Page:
It all began with a truly innocuous question by Younger Son. He and his Young Lady stopped by the the house early yesterday afternoon to kill a half an hour after their Shabbat teaching commitments at the synagogue were completed. When they arrived, they caught me in the middle of trying to figure out which artist I was about to feature in the Shabbat Music Break for the day's post. Seeing that I was a bit stressed about the whole exercise (not really-but he thought so) he asked in his not at all confrontational manner, (HA!!)
"Mom, would it really hurt if you didn't post for one day?"
I was thrown. Seriously! For a proverbial loop. Thrown! As I attempted to formulate a response, I stepped back and gave it sober thought. Would it? I mean, really? What am I truly gaining from this blogapalooza? Could I handle a NaBloPoMo that featured 29 posts instead of 30? Or 28? Or 27?
While he stood there awaiting my answer, I mumbled some incoherent bullshit about following through on a promise to myself and how one should always finish what one starts. You know.... typical good mother answers. But, he had triggered some serious doubt within me. Have I merely embarked on a narcissistic exercise, or is there anybody out there who finds my ramblings and tortuous verbal labyrinths remotely interesting?
Fate is a funny thing, because I found the answer later that afternoon in a hospital room. The Husband and I went to visit a cousin who has been confined due to serious illness for several months. As if her own maladies and subsequent surgery weren't enough to wreak havoc on body and soul, she has been forced to endure weeks of isolation due to contracting one of those dreaded institutional borne antibiotic-resistant staph infections. This week she was moved to a rehab facility and finally felt ready to receive visitors outside of her immediate family.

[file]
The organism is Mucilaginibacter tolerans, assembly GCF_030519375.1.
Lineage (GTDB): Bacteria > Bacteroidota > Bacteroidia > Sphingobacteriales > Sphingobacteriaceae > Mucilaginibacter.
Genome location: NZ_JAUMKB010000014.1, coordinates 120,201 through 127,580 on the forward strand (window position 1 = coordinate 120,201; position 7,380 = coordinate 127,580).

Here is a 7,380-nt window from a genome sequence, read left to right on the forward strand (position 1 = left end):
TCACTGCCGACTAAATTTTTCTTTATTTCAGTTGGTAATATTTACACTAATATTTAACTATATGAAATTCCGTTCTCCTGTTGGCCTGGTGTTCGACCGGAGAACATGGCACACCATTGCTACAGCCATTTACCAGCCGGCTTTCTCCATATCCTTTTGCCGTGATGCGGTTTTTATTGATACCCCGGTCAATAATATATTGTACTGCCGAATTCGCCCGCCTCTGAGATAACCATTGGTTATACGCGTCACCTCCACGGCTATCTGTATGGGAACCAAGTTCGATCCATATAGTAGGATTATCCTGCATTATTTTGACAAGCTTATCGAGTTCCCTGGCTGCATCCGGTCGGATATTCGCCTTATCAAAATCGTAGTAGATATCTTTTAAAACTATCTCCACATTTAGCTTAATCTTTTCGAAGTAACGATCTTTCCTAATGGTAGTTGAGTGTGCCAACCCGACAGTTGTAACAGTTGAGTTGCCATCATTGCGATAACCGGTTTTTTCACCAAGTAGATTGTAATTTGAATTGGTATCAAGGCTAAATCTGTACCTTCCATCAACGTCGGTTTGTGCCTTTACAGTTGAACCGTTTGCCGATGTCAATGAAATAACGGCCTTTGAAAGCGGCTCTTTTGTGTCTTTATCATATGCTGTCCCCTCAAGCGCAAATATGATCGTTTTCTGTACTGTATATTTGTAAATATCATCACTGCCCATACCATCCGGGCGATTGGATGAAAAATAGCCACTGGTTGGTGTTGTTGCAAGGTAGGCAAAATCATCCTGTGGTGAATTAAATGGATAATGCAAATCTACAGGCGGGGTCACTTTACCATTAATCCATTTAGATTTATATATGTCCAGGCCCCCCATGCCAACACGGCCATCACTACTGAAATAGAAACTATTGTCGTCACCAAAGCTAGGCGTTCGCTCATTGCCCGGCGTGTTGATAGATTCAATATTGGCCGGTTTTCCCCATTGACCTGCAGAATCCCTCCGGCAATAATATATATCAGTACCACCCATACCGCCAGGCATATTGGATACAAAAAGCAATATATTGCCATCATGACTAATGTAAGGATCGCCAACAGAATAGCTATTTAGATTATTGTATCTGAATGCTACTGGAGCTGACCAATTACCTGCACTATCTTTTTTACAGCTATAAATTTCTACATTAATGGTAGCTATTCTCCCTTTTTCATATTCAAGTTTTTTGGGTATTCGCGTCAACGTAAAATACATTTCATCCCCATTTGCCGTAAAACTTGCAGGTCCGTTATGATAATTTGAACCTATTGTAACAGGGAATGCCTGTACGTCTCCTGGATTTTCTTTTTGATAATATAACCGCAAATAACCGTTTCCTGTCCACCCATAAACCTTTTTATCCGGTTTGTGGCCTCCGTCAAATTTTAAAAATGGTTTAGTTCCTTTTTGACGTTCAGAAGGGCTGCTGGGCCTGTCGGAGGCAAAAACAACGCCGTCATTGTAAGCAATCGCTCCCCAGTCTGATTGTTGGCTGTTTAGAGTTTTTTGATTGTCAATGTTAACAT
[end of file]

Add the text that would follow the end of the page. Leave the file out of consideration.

We spent some time catching up with the usual questions about her recovery, family, and of course what comes next, when my curiousity took over. I just had to ask....
"How did you combat the chronic boredom that must have accompanied your isolation?"
She told us of going stir crazy, of course. There is only so much reading and so many crossword puzzles anybody can do. But then she showed me her iPad and she told me that she was reading my blog daily. I laughed, thanked her, and responded that she must have been incredibly desperate in her search for things to pass the time, but she was serious. She said that she enjoyed it. By reading it she felt connected to things other than her illness. She told me to keep them coming. She has at least another week inside, which coincidentally will take me almost to the end of this blogfest. I was humbled and touched.
So, at last I have an answer for Younger Son. Yes mein zein*, it would hurt if I didn't finish this exercise. It is so easy to get wrapped up in ourselves that we often forget that our lives touch others, even in the most cursory of ways. I never started blogging with any delusions that anybody other than close family would read. I saw it merely as a way to journal in a more technologically friendly manner. But, something changed along the way. People reached out. We don't always have to agree, but the connections are priceless.
*mein zein is Yiddish for "my son"